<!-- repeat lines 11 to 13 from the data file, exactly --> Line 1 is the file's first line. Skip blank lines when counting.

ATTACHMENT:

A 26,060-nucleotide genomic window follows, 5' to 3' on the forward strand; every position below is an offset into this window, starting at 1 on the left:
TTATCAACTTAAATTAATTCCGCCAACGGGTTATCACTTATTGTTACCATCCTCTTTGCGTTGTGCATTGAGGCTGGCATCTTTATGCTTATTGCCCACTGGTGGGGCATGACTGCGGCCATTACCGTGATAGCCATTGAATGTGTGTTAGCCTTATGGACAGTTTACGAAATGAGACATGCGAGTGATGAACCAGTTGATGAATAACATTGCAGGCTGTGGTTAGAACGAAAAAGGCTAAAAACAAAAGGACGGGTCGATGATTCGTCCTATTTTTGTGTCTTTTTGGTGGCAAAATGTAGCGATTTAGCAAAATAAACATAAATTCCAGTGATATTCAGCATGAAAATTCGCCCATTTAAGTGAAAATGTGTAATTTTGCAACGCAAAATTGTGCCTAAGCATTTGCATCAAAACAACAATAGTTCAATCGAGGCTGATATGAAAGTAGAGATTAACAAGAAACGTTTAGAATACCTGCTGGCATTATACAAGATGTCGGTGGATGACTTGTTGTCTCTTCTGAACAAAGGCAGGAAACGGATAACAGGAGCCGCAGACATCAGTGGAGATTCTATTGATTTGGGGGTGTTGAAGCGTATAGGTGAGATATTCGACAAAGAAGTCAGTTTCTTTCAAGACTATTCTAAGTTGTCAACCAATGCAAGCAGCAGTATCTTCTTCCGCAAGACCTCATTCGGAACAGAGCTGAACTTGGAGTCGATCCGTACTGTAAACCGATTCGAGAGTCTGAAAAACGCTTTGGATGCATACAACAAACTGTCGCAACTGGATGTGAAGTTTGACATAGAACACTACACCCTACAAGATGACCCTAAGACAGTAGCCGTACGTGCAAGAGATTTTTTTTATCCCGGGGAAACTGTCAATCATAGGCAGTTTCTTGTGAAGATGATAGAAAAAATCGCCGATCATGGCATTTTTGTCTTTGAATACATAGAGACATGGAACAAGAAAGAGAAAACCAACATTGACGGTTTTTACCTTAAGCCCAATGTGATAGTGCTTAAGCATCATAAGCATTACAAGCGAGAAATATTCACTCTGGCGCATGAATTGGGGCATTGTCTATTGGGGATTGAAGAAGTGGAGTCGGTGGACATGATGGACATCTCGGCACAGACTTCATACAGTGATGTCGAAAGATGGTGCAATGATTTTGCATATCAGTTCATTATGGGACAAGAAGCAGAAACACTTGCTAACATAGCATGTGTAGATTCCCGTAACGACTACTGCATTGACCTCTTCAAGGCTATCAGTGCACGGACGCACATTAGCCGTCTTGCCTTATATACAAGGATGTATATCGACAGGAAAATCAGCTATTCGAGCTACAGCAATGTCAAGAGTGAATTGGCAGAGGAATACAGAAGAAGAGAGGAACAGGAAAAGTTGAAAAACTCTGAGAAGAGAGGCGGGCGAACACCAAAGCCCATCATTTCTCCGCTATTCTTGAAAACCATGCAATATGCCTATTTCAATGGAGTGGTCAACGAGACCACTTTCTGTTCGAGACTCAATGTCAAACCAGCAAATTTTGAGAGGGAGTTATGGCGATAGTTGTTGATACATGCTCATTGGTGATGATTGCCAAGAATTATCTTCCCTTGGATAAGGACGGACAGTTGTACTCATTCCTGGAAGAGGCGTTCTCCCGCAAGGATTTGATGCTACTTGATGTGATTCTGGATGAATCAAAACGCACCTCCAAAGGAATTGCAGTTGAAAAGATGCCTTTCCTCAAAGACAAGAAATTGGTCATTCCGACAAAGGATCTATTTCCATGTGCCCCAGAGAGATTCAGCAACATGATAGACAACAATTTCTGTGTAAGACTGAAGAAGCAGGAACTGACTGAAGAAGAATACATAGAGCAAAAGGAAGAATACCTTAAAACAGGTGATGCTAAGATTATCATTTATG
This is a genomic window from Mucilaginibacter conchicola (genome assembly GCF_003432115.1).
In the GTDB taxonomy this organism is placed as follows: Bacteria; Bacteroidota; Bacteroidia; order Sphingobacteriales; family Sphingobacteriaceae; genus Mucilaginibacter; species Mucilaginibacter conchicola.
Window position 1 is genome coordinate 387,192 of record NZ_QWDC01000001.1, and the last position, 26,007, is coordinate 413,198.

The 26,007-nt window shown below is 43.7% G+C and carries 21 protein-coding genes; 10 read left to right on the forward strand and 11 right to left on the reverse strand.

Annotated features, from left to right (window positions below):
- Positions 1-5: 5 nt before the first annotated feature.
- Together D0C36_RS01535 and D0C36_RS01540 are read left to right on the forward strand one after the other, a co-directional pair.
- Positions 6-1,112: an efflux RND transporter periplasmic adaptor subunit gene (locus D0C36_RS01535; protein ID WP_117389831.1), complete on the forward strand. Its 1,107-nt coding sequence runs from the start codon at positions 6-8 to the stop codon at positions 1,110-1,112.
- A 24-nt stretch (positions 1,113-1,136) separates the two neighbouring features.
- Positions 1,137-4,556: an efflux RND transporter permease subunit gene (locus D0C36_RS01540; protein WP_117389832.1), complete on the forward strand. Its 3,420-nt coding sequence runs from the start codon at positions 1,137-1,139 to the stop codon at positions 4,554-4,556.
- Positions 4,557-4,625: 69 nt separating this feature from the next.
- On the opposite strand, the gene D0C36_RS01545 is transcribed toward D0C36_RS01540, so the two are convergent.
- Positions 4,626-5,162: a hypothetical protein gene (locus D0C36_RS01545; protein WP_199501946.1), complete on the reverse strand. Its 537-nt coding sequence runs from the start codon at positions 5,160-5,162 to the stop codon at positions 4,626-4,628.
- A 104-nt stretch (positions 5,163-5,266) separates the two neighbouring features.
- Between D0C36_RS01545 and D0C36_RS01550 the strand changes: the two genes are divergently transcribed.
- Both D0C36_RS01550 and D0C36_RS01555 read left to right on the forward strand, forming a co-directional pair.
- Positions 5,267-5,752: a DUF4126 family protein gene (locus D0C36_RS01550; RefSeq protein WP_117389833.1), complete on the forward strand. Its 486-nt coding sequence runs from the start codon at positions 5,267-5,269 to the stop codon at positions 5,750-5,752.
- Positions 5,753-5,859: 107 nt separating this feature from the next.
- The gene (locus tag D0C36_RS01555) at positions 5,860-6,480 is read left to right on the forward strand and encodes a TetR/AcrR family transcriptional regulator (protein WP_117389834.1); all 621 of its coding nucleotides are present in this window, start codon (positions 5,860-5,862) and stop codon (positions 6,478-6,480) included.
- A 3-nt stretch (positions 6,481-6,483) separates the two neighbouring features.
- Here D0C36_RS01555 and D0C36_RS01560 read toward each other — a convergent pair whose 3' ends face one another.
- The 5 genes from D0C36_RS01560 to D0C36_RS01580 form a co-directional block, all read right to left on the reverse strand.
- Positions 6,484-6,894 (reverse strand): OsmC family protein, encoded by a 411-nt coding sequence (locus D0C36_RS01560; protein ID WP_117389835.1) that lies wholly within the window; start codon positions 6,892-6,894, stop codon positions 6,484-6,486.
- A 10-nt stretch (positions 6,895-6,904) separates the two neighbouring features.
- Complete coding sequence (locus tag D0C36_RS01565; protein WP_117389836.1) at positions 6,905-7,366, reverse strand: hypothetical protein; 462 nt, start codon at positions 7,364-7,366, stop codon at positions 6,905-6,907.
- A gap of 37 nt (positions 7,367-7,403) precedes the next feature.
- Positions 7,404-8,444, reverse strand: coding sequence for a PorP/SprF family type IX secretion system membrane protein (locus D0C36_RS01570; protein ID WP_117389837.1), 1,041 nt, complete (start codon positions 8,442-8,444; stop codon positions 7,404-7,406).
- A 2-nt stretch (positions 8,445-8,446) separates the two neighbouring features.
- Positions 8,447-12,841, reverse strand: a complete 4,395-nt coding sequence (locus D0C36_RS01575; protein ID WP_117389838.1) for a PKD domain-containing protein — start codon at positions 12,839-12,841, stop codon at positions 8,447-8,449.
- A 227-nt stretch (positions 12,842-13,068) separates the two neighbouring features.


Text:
- A 24-nt stretch (positions 1,113-1,136) separates the two neighbouring features.
- Positions 1,137-4,556: an efflux RND transporter permease subunit gene (locus D0C36_RS01540; protein WP_117389832.1), complete on the forward strand. Its 3,420-nt coding sequence runs from the start codon at positions 1,137-1,139 to the stop codon at positions 4,554-4,556.
- Positions 4,557-4,625: 69 nt separating this feature from the next.